Since Sergio Garcia’s win at Augusta, there have been six tournaments on the PGA Tour, not counting the team-format Zurich Classic. At the time of the victory, the winners of those tournaments have had an average world ranking of 67.2–and no one was as high as 40th.
Outside of the Players Championship, which was won by then No. 75 Si Woo Kim, those tournaments didn’t feature fields nearly as strong as the US Open. Still, it’s a reminder that sleepers and darkhorses have a better chance at defying the odds in golf than in any other sport.
And when it comes to majors, the odds for these value picks are even more favorable. So, with that in mind, here are some of my favorite sleepers for Erin Hills (You can scroll to the bottom of the page for the complete list of player odds):
Erin Hills is a massive course–at 7,693 yards, it will measure as the second longest in major history. As such, all bombers are in play. Being able to crush it off the tee may not be the be-all-end-all quality for having success at Erin Hills, but it will certainly help on the wide-open layout.
Enter Koepka, who ranks fifth on Tour in driving distance and third in Par 5 scoring (there are four Par 5’s on the card). His driving accuracy is a little concerning considering the trouble that awaits for errant tee-shots, but the wider-than-usual fairways should help him in that department.
Throw in the solid recent form–11th at the Masters, second at the Valero Texas Open, 16th at the Players, and eight cuts made in a row–and Koepka makes for a nice mid-range value pick.
Casey has just been quietly churning out top finish by top finish. Sixth at the Masters. 12th at the Wells Fargo Championship. 22nd at the Players. And 10th at the Dean & Deluca Invitational. Over the last 12 weeks, he has the highest average finishing position of any player in this field.
While the 39-year-old Englishman doesn’t boast huge power off the tee, he can make up for it with excellent iron play, as he ranks third on the Tour in strokes gained approaching the green and seventh in GIR percentage. Second shots may turn out to be just as important as drives at Erin Hills because players will be hitting so many long approaches, and Casey is one of the best in the world at that department.
If his inconsistent putter is working–good sign there is that he has gained strokes via the flatstick in three of his last four Tour starts–he should once again find himself in contention during the weekend.
Usually it’s better to bet on players with a little more major experience (Kisner’s best finish is a T12 at the 2015 US Open), but it’s tough to ignore the recent form. Kisner has a victory, two runner-up finishes and six Top-11’s in last 10 starts, with a win and a T6 coming in the last couple of weeks.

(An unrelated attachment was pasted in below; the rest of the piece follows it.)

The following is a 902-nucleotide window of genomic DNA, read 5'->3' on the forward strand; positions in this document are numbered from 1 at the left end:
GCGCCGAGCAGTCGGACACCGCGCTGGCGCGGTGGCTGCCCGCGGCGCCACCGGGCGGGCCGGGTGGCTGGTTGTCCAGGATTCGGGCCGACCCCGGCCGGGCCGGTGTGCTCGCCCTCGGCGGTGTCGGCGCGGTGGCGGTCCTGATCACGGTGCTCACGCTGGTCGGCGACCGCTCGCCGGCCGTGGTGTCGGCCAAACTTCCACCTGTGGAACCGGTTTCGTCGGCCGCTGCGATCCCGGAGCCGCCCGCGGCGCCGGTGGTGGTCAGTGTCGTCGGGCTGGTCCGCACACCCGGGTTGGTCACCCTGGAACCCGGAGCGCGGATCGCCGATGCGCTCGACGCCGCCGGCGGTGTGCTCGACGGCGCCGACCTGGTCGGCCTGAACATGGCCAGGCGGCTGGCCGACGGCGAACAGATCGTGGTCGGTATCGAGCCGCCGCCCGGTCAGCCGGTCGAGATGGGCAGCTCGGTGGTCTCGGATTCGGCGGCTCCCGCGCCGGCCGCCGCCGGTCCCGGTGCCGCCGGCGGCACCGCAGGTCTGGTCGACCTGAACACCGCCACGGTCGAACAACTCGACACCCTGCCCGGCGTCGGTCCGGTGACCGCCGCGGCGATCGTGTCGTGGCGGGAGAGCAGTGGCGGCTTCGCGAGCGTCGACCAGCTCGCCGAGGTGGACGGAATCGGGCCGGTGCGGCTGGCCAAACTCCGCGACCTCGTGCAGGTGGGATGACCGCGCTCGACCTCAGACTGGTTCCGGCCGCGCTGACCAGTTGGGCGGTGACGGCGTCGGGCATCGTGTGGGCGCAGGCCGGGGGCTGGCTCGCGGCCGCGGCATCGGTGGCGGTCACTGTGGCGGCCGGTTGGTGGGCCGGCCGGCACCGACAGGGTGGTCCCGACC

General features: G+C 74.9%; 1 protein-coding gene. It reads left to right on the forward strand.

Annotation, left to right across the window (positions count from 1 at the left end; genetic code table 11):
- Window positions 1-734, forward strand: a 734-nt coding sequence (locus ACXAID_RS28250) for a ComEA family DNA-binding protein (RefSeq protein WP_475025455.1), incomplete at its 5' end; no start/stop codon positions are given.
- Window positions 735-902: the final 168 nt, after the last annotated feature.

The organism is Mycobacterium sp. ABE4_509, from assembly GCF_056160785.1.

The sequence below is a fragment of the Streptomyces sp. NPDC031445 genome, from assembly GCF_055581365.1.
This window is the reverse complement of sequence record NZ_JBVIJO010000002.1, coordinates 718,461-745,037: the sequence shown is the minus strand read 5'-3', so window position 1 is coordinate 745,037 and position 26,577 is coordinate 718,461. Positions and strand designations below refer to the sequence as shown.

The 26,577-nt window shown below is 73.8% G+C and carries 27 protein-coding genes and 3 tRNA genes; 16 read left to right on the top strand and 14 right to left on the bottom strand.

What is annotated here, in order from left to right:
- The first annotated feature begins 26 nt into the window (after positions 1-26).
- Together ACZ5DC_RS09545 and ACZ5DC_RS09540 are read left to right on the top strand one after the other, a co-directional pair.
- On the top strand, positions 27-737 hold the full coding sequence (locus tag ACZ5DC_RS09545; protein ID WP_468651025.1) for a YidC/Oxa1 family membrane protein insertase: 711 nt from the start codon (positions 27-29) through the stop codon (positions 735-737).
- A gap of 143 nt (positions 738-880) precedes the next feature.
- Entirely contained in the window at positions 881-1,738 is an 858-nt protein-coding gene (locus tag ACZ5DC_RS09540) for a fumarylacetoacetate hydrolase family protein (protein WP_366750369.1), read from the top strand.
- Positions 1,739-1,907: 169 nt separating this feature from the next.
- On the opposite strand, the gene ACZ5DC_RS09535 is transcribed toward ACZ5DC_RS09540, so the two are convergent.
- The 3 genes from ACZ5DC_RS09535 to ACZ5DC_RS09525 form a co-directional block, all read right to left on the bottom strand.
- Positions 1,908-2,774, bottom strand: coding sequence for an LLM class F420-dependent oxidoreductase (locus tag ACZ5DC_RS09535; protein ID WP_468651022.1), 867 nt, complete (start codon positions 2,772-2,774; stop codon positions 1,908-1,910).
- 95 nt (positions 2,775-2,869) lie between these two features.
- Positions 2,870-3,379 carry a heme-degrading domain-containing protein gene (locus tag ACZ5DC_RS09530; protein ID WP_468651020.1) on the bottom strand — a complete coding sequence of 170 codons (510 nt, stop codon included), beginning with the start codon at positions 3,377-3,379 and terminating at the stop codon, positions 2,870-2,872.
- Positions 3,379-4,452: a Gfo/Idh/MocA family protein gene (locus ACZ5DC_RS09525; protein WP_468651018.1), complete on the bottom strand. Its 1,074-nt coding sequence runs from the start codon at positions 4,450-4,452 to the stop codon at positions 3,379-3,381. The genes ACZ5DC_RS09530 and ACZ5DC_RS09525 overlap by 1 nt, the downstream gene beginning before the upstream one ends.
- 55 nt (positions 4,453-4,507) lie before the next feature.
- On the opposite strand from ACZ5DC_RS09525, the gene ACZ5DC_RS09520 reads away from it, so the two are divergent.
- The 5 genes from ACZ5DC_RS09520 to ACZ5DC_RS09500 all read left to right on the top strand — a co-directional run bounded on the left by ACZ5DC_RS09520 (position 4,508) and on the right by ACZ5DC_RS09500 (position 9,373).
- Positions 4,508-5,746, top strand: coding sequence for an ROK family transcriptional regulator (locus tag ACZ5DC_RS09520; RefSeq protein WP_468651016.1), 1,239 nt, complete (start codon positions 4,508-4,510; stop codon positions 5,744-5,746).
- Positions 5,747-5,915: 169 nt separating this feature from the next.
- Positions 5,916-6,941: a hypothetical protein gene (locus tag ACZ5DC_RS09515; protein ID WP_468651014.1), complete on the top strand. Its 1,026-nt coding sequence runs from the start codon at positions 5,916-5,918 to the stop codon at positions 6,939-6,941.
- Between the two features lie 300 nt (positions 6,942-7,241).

He checks off all the right boxes, ranking 35th in strokes gained off the tee (and he’s getting better there, ranking 19th in the field over the last 12 weeks), 10th in strokes gained approach, 10th in strokes gained tee to green and 23rd in strokes gained putting.
Putting it all together at a major is an entirely different story, but getting one of the season’s best players–he ranks sixth in the FedEx Cup standings–at 66-to-1 is obvious value.
Much like Rodney Dangerfield, Molinari just can’t get no respect. He’s ranked 16th in the world, he has six Top-25 finishes in his last eight tournaments (possibly seven out of nine with the FedEx St. Jude Classic ongoing), and yet he’s just the 32nd player on the odds list.
Fortunately for us, that lack of respect equals tremendous value. And not only is Molinari playing well, but he fits this course well. He doesn’t hit long drives, but he’ll avoid the nasty stuff off the fairways (second in driving distance), and he’s one of the best ball-strikers in the world. In the last 12 weeks, he ranks seventh in the field in strokes gained off the tee and second in strokes gained approach, arguably the two most important stats for Erin Hills.
Finau has four Top-10’s and five missed cuts on the year, and his major history matches that: three Top-20’s and two missed cuts. So, good luck figuring out what he’s going to do.
Still, we’re simply looking for upside in this price range, and there’s no question that he has that in droves. Not only does he have those four Top-10 finishes, but he also ranks highly in several key stats: eighth in driving distance, fourth in strokes gained off the tee, 25th in strokes gained approaching the green and seventh in strokes gained tee to green.
He’s hard to ignore at 100-to-1.
If you someone with US Open experience, Uihlein isn’t your guy. He missed the cut in his only other start, which came in 2011.
However, if you want a player with super long odds who grades out well in the key stats, Uihlein is worth a look. Over the last 12 weeks, the 27-year-old ranks fourth in the field in strokes gained off the tee (the others in the Top 5? Dustin Johnson, Jon Rahm, Rory McIlroy and Sergio Garcia) and sixth in proximity from 200-plus yards, which will be important with so many long approach shots on tap.
It’s hard to imagine him actually winning this thing, but at 225-to-1, Uihlein, who is one of the few players in the field with Erin Hills experience, is at least worth a small bet. He’s especially enticing if you can find a Top-10 or Top-20 bet.
* At the time of writing this, Uihlein isn’t listed on OddsShark, so these odds are taken from Vegas Insider
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